The Importance Of Wisdom In Hesse's Siddhartha

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Register to read the introduction…Hermenn Hesse once said, “Wisdom that a wise man attempts to impart always sounds like foolishness to someone else.” The classic literature novel Siddhartha by Hesse is about wisdom and reveals that it cannot be taught and must come from within. The importance of learning for one’s self rather than relying on the teachings of others is effectively illustrated through the success and failure of characters to reach enlightenment. The success of Gotama and Siddhartha and the failure of Gotama’s disciples and the ascetics in attaining enlightenment clearly show the necessity of learning for one’s self when searching for wisdom. The Buddha who is known as Gotama in the novel illuminates the necessity of learning on one’s own when searching for wisdom through his success in attaining enlightenment. Gotama is the first person the reader meets in the novel that has attained enlightenment, but we do not see how he attains it. When Siddhartha points out the flaw in Gotama’s teachings saying, “it does not contain the secret of what the Illustrious One himself experienced” and that enlightenment must be found on one’s own as it is something personal for everyone, Gotama accepts this criticism which suggests that…show more content…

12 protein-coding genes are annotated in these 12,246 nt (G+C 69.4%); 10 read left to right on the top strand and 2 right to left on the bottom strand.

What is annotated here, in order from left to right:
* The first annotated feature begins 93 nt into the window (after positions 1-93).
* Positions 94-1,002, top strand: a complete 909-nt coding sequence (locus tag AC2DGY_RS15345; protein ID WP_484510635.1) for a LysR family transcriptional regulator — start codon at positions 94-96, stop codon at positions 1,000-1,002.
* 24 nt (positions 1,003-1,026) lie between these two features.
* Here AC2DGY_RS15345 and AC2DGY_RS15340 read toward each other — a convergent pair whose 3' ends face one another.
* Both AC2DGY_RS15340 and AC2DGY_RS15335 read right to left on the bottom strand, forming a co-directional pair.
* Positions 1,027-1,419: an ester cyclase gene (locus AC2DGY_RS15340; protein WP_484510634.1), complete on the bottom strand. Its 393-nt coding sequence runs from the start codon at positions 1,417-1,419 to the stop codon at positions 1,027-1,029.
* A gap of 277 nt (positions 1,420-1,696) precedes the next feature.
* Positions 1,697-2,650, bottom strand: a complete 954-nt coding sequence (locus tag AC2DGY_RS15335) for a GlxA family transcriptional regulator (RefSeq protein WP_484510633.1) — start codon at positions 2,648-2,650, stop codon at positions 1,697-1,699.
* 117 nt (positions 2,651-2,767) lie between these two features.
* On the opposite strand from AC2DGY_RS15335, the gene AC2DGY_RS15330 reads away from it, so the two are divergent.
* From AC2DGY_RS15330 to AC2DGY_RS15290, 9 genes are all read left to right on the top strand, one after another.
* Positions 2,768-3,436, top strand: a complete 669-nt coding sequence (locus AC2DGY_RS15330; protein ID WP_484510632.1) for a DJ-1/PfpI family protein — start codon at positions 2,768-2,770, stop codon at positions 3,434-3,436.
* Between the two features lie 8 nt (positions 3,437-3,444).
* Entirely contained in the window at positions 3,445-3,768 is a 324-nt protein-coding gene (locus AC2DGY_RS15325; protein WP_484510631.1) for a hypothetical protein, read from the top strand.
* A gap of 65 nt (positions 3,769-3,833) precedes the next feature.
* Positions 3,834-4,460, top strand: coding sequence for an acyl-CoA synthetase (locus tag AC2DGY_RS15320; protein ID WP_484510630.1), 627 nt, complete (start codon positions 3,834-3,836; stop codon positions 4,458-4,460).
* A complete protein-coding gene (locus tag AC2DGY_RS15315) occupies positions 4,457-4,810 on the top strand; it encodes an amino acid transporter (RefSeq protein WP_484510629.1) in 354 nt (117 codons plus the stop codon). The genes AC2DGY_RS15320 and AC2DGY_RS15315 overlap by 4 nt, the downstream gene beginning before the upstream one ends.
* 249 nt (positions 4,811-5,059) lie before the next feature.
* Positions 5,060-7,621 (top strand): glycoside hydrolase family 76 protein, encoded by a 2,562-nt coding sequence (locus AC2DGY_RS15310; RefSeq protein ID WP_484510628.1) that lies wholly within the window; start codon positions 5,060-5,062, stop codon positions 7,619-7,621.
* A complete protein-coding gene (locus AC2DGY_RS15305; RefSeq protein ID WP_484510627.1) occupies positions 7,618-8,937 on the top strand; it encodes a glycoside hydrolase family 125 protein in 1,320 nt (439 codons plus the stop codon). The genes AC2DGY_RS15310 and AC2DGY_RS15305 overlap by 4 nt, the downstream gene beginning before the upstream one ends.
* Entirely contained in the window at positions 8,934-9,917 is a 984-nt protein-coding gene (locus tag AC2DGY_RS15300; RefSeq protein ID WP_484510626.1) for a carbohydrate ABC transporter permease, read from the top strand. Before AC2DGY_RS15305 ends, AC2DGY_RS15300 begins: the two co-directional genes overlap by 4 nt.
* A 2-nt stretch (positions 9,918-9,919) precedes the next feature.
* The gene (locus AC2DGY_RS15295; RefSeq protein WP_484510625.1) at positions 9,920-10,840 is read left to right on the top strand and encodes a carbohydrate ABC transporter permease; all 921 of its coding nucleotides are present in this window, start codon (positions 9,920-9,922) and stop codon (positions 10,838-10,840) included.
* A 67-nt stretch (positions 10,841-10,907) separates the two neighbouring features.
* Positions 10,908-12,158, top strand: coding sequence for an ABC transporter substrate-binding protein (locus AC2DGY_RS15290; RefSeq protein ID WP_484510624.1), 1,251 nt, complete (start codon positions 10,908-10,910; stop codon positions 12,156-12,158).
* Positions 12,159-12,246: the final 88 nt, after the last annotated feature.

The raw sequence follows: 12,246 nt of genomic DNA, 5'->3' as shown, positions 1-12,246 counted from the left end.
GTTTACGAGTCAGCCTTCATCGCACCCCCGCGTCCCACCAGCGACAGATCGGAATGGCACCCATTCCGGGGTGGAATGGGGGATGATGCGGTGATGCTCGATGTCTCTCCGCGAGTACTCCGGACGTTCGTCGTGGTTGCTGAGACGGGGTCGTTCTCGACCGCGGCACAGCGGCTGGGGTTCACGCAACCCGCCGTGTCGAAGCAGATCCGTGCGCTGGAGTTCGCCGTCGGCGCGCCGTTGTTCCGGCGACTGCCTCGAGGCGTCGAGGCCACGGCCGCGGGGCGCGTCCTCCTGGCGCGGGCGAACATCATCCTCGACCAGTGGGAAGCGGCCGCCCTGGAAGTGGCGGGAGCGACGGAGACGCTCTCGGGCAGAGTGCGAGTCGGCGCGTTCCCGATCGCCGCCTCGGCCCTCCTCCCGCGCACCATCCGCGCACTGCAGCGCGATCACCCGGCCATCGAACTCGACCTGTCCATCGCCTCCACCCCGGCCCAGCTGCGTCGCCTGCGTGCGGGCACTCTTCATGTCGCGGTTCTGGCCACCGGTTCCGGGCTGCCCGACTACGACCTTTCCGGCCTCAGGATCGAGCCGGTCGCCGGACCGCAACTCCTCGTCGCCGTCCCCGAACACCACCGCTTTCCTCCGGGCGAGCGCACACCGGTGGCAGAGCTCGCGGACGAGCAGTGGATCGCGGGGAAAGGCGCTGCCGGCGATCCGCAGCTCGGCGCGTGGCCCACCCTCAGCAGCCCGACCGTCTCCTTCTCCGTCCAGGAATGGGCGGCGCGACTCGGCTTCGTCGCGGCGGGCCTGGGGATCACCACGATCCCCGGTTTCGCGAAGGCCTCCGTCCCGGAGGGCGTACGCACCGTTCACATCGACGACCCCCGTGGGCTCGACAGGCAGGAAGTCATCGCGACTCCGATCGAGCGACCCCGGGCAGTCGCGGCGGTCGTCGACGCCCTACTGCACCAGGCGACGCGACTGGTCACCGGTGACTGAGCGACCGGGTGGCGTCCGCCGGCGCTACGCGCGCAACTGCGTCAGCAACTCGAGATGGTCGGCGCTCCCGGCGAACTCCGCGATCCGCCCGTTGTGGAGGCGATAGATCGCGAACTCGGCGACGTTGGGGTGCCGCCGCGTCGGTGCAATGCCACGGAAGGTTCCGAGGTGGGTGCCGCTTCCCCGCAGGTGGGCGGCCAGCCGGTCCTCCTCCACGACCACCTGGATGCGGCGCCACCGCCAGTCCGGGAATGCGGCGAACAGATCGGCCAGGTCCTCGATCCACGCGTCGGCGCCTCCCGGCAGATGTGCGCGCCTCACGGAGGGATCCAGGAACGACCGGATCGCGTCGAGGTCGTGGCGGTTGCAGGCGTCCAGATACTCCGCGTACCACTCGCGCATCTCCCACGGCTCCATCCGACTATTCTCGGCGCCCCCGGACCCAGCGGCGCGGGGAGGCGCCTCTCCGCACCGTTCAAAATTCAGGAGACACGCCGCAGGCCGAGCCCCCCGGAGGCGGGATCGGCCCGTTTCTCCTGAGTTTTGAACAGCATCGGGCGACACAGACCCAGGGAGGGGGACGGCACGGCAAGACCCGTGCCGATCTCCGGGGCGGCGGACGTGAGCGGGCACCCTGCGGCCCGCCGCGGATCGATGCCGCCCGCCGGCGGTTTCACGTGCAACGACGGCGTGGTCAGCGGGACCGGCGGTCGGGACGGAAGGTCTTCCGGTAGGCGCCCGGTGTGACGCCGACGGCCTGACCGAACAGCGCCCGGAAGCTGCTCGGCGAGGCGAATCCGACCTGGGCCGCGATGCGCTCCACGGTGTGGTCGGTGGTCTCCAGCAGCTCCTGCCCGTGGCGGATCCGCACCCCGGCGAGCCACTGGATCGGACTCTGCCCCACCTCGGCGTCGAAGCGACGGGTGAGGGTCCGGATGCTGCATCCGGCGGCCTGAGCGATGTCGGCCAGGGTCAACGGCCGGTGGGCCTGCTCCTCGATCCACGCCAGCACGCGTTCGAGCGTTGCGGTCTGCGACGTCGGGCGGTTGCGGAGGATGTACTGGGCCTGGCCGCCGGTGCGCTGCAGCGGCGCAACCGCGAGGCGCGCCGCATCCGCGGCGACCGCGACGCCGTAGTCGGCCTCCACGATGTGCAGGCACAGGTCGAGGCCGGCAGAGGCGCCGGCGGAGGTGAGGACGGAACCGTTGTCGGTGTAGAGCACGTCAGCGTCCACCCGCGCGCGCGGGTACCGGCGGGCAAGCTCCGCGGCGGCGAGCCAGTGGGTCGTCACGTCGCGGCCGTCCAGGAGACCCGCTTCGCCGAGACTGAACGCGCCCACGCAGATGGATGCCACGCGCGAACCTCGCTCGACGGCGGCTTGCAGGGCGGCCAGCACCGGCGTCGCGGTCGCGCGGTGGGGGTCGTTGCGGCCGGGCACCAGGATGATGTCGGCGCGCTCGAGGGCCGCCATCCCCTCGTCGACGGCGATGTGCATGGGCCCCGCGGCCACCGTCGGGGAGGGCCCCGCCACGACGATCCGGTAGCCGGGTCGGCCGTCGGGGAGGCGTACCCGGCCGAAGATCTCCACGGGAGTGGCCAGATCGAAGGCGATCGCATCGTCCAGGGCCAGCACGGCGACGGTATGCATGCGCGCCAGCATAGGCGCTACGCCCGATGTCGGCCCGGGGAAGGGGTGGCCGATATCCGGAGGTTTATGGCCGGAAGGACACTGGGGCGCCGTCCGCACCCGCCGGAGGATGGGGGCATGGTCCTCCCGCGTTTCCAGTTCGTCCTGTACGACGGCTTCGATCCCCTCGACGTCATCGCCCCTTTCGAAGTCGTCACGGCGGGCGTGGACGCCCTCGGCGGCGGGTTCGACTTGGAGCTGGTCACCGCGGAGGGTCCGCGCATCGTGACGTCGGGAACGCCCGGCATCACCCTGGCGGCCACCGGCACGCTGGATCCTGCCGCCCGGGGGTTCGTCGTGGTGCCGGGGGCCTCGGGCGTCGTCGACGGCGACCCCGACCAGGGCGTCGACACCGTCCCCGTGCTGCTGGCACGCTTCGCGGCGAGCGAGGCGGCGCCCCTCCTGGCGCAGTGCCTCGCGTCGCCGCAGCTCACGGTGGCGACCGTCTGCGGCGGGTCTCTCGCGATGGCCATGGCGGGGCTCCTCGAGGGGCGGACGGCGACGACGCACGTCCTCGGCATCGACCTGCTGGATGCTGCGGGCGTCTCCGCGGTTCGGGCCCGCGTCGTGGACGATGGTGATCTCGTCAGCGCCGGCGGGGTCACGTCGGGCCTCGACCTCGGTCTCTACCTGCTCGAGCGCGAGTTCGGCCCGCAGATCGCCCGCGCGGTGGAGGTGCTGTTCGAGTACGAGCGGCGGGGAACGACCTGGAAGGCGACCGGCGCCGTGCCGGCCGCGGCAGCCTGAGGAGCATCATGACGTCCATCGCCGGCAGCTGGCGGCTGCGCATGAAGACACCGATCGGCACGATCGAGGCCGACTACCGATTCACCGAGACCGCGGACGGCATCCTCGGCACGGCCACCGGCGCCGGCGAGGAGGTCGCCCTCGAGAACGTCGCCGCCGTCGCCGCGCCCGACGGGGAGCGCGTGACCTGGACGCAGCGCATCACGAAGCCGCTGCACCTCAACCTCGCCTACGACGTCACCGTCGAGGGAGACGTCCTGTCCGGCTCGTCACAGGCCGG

Gotama’s disciples and the ascetics fail to attain Nirvana as they are too focused on the teachings they follow and fail to learn for themselves which leads to a lack of understanding. It is only Gotama and Siddhartha who are able to attain enlightenment as they keep themselves open to learn and do not limit themselves to the teachings of what others have learned. Knowledge can be learnt, but not wisdom. One can find and use wisdom but one cannot teach or communicate
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